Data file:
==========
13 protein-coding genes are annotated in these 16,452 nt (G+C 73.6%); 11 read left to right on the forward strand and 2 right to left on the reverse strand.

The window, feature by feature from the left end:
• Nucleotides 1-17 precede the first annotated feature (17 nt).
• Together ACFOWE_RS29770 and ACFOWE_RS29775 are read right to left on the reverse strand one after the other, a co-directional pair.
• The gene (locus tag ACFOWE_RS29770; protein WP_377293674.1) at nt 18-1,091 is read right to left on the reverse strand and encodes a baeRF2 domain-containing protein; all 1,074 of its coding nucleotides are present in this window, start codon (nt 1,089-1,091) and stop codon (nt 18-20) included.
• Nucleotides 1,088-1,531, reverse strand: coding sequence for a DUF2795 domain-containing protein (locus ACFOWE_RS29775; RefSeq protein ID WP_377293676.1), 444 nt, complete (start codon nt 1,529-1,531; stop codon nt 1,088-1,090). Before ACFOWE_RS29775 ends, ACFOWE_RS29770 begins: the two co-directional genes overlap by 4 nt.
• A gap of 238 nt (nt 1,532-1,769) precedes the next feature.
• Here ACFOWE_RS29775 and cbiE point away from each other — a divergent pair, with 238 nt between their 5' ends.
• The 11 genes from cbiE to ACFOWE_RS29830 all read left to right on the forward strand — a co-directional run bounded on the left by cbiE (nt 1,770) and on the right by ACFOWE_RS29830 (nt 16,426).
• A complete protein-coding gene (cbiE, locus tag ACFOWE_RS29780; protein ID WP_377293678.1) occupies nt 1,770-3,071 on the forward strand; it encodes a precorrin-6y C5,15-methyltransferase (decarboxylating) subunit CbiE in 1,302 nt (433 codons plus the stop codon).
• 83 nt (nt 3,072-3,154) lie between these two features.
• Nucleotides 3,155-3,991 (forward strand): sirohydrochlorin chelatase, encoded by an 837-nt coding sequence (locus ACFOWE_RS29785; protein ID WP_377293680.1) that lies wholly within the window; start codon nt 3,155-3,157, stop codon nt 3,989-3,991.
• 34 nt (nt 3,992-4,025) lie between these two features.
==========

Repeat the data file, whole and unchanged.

13 protein-coding genes are annotated in these 16,452 nt (G+C 73.6%); 11 read left to right on the forward strand and 2 right to left on the reverse strand.

The window, feature by feature from the left end:
• Nucleotides 1-17 precede the first annotated feature (17 nt).
• Together ACFOWE_RS29770 and ACFOWE_RS29775 are read right to left on the reverse strand one after the other, a co-directional pair.
• The gene (locus tag ACFOWE_RS29770; protein WP_377293674.1) at nt 18-1,091 is read right to left on the reverse strand and encodes a baeRF2 domain-containing protein; all 1,074 of its coding nucleotides are present in this window, start codon (nt 1,089-1,091) and stop codon (nt 18-20) included.
• Nucleotides 1,088-1,531, reverse strand: coding sequence for a DUF2795 domain-containing protein (locus ACFOWE_RS29775; RefSeq protein ID WP_377293676.1), 444 nt, complete (start codon nt 1,529-1,531; stop codon nt 1,088-1,090). Before ACFOWE_RS29775 ends, ACFOWE_RS29770 begins: the two co-directional genes overlap by 4 nt.
• A gap of 238 nt (nt 1,532-1,769) precedes the next feature.
• Here ACFOWE_RS29775 and cbiE point away from each other — a divergent pair, with 238 nt between their 5' ends.
• The 11 genes from cbiE to ACFOWE_RS29830 all read left to right on the forward strand — a co-directional run bounded on the left by cbiE (nt 1,770) and on the right by ACFOWE_RS29830 (nt 16,426).
• A complete protein-coding gene (cbiE, locus tag ACFOWE_RS29780; protein ID WP_377293678.1) occupies nt 1,770-3,071 on the forward strand; it encodes a precorrin-6y C5,15-methyltransferase (decarboxylating) subunit CbiE in 1,302 nt (433 codons plus the stop codon).
• 83 nt (nt 3,072-3,154) lie between these two features.
• Nucleotides 3,155-3,991 (forward strand): sirohydrochlorin chelatase, encoded by an 837-nt coding sequence (locus ACFOWE_RS29785; protein ID WP_377293680.1) that lies wholly within the window; start codon nt 3,155-3,157, stop codon nt 3,989-3,991.
• 34 nt (nt 3,992-4,025) lie between these two features.